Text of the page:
For me, David Icke is a great example to use. He really thinks that the royal family are somehow lizard like beings in disguise. I might throw my head back and howl with laughter, or become disgusted or have any number of reactions to his ideas. Yet if I listen with an open mind to everything he says, I find myself broadly in agreement with him. Whitley Strieber is more like David Icke in this regard, being a person on the edge of mainstream thinking, if not being in the Arctic!

    I find this sort of thing very interesting. Learning to be more accepting of others who appear at first sight to be very different/have very different ideas from your own.
     
    Last edited: Oct 17, 2018
  6. Wormwood

    Wormwood Member

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    Agree with Steve. We’re all wrong in our beliefs in certain areas. Whatever his opinion on climate change, I’m not sure why anybody would think that would make his eye witness reports any less valuable.
     
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  7. David Bailey

    David Bailey Administrator

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    I don't think that is quite the point, which is that you might expect that someone in touch with a greater reality might become aware that certain issues are not real, and more aware of those that do matter.

    Stephen Hawking probably never explored the issue and just agreed to chip in with his support 'to help science'.

    David
     
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  8. Steve

    Steve Member

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    My guess is that I think you’d be surprised David. I’d be interested in the opinion of some of those that you think are ‘in touch with a greater reality’.

    Also, what exactly does it mean to be ‘in touch with the greater reality’?
     
  9. Michael Larkin

    Michael Larkin Member

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    Everything you say has merit. Which is why I said "I'm beginning to think" rather than "I think". He could be right about much else he says, for all I know, but at the same time it makes me wonder. If he can't be bothered to check the evidence against CAGW and is prepared to label those who disagree with him as being greedy "deniers" (he uses that word several times in the article), then he's being less circumspect about someone he's never met (viz. yours truly) than I am being about him.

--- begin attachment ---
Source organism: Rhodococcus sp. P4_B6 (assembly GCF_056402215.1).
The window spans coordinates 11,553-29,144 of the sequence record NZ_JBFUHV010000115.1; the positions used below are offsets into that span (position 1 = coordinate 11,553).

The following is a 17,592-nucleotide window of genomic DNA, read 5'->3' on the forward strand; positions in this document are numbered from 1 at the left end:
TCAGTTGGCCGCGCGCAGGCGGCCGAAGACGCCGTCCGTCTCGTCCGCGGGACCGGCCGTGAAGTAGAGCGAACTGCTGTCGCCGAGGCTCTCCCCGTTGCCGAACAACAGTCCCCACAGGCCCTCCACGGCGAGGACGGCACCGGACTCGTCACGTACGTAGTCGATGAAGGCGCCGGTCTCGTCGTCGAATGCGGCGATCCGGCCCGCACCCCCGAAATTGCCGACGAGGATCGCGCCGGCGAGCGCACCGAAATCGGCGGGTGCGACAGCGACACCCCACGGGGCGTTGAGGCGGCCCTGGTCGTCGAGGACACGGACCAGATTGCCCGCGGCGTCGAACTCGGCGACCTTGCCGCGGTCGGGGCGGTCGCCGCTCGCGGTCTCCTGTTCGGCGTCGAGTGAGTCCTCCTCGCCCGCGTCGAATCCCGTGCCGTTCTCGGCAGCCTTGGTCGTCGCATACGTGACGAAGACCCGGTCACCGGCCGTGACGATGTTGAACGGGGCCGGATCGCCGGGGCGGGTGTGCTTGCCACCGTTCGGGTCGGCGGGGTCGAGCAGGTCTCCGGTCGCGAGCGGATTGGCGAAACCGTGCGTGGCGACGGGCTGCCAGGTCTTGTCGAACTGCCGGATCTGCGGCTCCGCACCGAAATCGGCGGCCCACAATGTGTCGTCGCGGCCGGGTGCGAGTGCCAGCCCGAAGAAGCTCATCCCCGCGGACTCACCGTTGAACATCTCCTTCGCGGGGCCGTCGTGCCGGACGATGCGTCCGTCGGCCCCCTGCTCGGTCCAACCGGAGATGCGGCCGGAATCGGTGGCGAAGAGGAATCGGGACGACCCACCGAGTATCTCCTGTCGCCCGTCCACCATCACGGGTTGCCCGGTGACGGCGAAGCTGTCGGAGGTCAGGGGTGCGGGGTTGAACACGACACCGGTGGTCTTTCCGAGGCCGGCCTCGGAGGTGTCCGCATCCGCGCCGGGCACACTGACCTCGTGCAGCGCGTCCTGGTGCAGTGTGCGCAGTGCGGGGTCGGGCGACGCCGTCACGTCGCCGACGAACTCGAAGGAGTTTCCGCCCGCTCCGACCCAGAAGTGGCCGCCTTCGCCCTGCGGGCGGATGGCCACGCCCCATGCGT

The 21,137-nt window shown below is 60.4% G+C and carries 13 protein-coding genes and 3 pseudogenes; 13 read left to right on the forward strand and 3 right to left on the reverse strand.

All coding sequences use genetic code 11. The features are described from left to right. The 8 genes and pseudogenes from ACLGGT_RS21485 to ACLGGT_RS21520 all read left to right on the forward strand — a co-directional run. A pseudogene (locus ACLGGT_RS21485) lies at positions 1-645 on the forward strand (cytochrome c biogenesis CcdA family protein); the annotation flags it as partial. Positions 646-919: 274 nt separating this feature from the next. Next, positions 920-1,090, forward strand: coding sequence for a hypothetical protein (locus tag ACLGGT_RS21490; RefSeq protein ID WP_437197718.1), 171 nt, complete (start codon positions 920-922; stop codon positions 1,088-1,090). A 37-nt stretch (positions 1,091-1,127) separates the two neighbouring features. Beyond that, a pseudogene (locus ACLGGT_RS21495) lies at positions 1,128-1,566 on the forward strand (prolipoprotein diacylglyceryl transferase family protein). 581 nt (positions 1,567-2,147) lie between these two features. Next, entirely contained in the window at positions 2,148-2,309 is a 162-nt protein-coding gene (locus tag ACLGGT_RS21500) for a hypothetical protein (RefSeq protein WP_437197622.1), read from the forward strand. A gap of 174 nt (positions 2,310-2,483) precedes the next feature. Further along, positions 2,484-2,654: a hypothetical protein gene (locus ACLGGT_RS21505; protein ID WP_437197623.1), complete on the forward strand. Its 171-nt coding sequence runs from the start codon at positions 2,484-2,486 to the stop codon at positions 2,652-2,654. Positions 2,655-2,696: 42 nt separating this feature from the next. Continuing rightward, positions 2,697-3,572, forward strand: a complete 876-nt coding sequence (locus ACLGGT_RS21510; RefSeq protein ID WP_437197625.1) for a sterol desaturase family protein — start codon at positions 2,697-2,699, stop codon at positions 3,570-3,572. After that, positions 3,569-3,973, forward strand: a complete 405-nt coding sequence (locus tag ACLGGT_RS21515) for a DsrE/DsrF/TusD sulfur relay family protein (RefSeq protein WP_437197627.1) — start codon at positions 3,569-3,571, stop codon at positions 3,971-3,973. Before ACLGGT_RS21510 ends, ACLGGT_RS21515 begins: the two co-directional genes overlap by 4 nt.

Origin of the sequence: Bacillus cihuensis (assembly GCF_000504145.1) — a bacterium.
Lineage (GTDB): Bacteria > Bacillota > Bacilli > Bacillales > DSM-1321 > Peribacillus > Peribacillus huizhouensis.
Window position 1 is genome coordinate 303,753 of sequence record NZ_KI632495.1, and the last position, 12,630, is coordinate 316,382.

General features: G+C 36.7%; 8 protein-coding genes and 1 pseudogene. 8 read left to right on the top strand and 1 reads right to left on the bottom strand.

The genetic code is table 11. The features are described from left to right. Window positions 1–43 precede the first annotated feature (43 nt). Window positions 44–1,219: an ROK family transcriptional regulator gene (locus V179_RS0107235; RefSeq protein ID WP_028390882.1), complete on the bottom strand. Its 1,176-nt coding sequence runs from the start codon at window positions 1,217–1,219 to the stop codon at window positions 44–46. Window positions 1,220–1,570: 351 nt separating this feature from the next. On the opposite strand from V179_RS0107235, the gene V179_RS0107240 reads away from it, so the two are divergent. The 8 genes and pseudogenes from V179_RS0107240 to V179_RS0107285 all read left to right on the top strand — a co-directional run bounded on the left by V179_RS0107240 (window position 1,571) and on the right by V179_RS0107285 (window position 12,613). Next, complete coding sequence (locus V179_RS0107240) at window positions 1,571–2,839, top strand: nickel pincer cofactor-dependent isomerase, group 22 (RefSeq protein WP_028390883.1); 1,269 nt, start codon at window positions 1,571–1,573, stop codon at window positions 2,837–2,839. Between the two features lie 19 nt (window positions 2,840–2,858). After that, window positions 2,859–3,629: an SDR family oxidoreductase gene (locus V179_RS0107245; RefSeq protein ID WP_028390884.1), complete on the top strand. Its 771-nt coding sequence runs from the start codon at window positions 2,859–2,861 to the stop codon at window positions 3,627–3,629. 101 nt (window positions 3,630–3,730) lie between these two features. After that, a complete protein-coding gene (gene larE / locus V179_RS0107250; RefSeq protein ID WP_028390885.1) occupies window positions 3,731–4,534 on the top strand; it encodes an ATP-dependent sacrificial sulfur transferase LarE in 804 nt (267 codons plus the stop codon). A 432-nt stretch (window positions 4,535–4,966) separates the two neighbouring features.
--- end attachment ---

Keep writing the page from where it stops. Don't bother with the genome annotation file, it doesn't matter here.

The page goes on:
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  10. Michael Larkin

    Michael Larkin Member

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    In addition, though Hawking was a good at the maths involved in theoretical cosmology, he had a disliking for experimental science. It was all in his head and he didn't have much observational evidence to support his ideas. OTOH, the electric universe people rely on observational evidence, and for me, that makes their theories more plausible. I suspect that the whole big bang/black hole thing is another boondoggle too.

    I contrast Hawking with someone like Rupert Sheldrake, who has done experiments and made actual observations to support a number of his ideas, but disagrees with me about man-made global warming. Still, he doesn't seem to employ invective against people like me, and that plus his actual scientific work (which includes some in conventional areas such as plant auxins) inclines me to be more open to many of his ideas.
     
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  11. Steve

    Steve Member

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    I don’t like calling others names, certainly where CAGW is concerned. It assumes that Whitley is very convinced of his argument and displays a level of arrogance. It is quite an interesting topic though. Like the G word, it certainly provokes lots of emotion on both sides.

    Looking at the second post addressed to David, I could have chosen many other academics, so there’s little use in picking Hawking to bits. ;) Has Sheldrake made his views on this known?
     
  12. KindaGamey

    KindaGamey Member